Sunday, May 11, 2014

Week 6: Conservation

Monday, May 5th:

This week was all about Marine Conservation and Policy! We met our instructor Sarah Henkel at 9:00am. This first day we learned about the oceans, climate change, oceanic resources such as tidal and wave energy, and aquaculture. The day consisted of lectures and deciding upon our conservation/policy research topics. 

Tuesday, May 6th:

In lecture, we learned about marine reserves and their ecological importance, and the struggles of regulation within marine reserves. 

Marine Reserves (MR), essentially are preservation lands prohibiting all commercial and recreational uses as well as oceanic development where as Marine Protected Areas (MPA) are regulated commercial and recreational areas but also prohibit oceanic development. 
MRs and MPAs are most commonly adjacent to one another; Cape Perpetua is a fine example. 

A stunning photo of Cape Perpetua's Marine Reserve during some strong winds (from Thursday's field trip).

When the sun began to set, in a large room in the Guin Library, a group of 22 students and their instructor, loudly speculated their ideas of science, policy, and ethics and their connectivity within the life of a scientist. What an eye-opening discussion it was!

Wednesday, May 7th:
This was one of the most exciting days of the week! We had a dock walk with Laura Anderson, owner of Local Ocean Seafoods in business for over a decade now, where she talked to us about fishing and where her fish and crustaceans came from. 

One of the boats she buys fish from, uses glazing as a means of keeping fish "fresh." Glazing flash freezes caught fish, leaving them in the same conditions they were in when first caught for longer preservation time.

Check out this neat tuna fishing boat! Laura pointed out to us certain key features that can help distinguish what type of catch this boat fishes. 

Having a cover for the tuna is essential in reducing diseases by decreasing the beat of the sun, avoiding the rise in temperature of their bodies.

These wooden doors are features found on a pink shrimp boat.
The doors have good buoyancy and help the net to stay open. 

After our lovely dock walk with Laura, we had lunch at Local Ocean Seafoods. Food choices ranged from fish wraps and salmon salads, to crab cakes and Albacore tuna kabobs.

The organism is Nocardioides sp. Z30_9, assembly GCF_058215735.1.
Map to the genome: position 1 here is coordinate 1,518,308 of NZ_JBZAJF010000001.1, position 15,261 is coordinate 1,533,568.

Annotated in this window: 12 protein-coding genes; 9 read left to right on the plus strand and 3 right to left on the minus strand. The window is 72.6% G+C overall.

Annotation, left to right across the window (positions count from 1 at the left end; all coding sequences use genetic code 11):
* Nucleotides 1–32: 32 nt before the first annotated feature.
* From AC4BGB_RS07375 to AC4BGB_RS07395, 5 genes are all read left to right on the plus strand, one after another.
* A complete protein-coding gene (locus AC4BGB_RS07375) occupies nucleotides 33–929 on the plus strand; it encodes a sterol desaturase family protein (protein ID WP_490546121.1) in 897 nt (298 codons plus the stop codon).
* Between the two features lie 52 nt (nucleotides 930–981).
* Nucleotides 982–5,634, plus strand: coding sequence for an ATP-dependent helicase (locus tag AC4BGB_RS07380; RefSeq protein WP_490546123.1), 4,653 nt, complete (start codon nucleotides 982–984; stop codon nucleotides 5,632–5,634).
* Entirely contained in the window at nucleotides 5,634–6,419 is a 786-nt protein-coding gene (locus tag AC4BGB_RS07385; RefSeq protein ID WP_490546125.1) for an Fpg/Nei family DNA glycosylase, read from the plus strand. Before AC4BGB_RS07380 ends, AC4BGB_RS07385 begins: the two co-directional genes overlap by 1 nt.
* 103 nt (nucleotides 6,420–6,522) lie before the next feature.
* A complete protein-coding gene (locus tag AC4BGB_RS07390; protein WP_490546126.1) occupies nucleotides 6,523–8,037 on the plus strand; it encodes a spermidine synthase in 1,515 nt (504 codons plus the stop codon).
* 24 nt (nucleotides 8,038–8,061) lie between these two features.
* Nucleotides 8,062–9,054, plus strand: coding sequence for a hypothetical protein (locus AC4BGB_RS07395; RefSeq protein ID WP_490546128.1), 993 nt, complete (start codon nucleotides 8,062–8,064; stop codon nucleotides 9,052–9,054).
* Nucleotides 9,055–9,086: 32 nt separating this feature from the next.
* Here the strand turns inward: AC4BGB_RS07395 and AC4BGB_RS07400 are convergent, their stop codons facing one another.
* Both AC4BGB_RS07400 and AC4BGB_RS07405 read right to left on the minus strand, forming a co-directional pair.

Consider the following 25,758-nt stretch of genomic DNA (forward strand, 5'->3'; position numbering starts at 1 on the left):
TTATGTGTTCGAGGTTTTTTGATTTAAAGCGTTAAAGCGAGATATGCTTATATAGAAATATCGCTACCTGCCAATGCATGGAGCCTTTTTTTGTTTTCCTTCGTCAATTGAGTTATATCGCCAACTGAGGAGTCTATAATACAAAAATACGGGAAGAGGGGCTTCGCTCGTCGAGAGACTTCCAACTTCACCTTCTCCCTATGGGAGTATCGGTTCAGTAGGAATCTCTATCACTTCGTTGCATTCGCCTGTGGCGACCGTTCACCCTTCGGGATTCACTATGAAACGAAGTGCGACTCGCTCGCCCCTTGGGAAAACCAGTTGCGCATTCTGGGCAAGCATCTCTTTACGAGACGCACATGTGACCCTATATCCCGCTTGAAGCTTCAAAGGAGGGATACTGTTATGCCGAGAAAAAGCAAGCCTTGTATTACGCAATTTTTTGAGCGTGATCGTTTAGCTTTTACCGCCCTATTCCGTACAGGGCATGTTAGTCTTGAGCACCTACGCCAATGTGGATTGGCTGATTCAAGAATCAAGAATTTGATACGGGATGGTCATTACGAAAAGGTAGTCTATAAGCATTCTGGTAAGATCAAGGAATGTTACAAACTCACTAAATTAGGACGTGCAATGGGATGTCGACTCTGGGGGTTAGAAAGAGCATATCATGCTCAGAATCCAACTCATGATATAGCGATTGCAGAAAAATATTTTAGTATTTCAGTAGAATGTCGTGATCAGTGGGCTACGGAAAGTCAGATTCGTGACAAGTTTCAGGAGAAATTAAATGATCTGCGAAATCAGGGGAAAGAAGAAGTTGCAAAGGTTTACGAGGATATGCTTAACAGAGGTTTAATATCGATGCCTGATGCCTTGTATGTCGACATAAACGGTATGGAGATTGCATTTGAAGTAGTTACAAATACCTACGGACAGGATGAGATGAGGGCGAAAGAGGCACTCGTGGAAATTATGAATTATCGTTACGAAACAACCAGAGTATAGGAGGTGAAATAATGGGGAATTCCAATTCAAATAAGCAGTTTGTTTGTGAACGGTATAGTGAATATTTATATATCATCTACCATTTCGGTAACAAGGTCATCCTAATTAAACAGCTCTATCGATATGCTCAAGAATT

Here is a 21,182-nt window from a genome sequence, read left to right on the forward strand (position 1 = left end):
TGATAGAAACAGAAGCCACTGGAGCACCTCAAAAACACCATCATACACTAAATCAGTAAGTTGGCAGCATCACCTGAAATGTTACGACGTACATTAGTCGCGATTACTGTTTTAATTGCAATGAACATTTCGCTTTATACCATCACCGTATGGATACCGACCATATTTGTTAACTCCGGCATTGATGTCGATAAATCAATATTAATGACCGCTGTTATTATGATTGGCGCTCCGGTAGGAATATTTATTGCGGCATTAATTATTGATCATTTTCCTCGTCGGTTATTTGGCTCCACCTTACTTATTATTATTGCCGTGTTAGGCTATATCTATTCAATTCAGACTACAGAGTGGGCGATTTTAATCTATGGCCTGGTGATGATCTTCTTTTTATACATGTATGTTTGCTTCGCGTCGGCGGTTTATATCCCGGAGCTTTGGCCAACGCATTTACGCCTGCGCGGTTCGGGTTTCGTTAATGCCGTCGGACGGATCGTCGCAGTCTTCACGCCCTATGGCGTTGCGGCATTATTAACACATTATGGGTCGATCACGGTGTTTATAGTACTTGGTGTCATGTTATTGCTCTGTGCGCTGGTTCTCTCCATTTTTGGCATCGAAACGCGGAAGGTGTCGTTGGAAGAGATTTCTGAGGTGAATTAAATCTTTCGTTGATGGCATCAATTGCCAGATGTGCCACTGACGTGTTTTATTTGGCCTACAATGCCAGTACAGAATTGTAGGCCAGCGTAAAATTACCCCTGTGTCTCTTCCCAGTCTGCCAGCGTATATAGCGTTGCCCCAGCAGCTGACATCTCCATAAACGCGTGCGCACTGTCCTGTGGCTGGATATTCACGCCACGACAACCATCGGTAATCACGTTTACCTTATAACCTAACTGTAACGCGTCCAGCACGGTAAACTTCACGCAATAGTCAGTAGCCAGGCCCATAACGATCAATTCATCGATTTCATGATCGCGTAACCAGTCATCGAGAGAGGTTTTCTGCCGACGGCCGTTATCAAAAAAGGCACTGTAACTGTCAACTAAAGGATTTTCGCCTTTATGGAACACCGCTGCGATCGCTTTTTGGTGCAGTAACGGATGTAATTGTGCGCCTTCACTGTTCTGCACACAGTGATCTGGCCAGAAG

Fish and crabs were displayed upon entrance in a case full of ice with the name of the boat from which they were caught. Thumbs up for them!

A plate of fish tacos marinated in a chili-garlic sauce. YUM!

Thursday, May 8th:

We had another exciting field trip to Cape Perpetua and Ten-Mile Creek. 

Paul Engelmeyer, a conservation advocate, discussed his work in MRs and MPAs and his 1000 acre land protection project. He also talked about the watershed councils all around Oregon and the health of the water. Looking at one of his maps, our water systems aren't doing so well.

We then piled back into the warmth of the dry vans and headed to Ten-Mile Creek to meet Chris Lorion, Oregon Dept. of Fish and Wildlife, and Jack Sleeper, fish biologist. 

Chris Lorion showed us the neat fish collecting trap that allows him to record data on the fish abundance and diversity in the river. 

This is the fish trap used by ODFW. Fish are directed into the trap and taken out for recording fish dynamics every day.

One of the fish caught on this day was the Pacific lamprey, Entosphenus tridentatus. These adult female lamprey recently laid their eggs. 

We had the opportunity of holding them. Look at that smiling face!

In the open forest, Jack Sleeper talked to us about the importance of fallen trees in the river to steady water flow and for creating a complex habitat for fish. He also noted the seriousness of not having roads impede accessible waterways for fish, such as culverts do. 

This fallen tree is vital for juvenile salmon populations as a means of protection from predators and fast flowing waters. 

Friday, May 9th:
Presentations! One right after the other. Eleven presentations, all concerning different topics about the oceans. Our topics included ocean acidification, arctic ice caps melting, hypoxia, marine mammal containment, coral reefs, artificial reefs, seafood labelling, invasive species, Bluefin tuna migration, and fish hatcheries. Each group had a specific target audience, varying from the general public to policy-makers. Every topic had something interesting to say, capturing our attention. Needless to say, we all learned something new from each issue.

Two students presenting their research on marine mammal containment as if their audience were the general public. Great job ladies!

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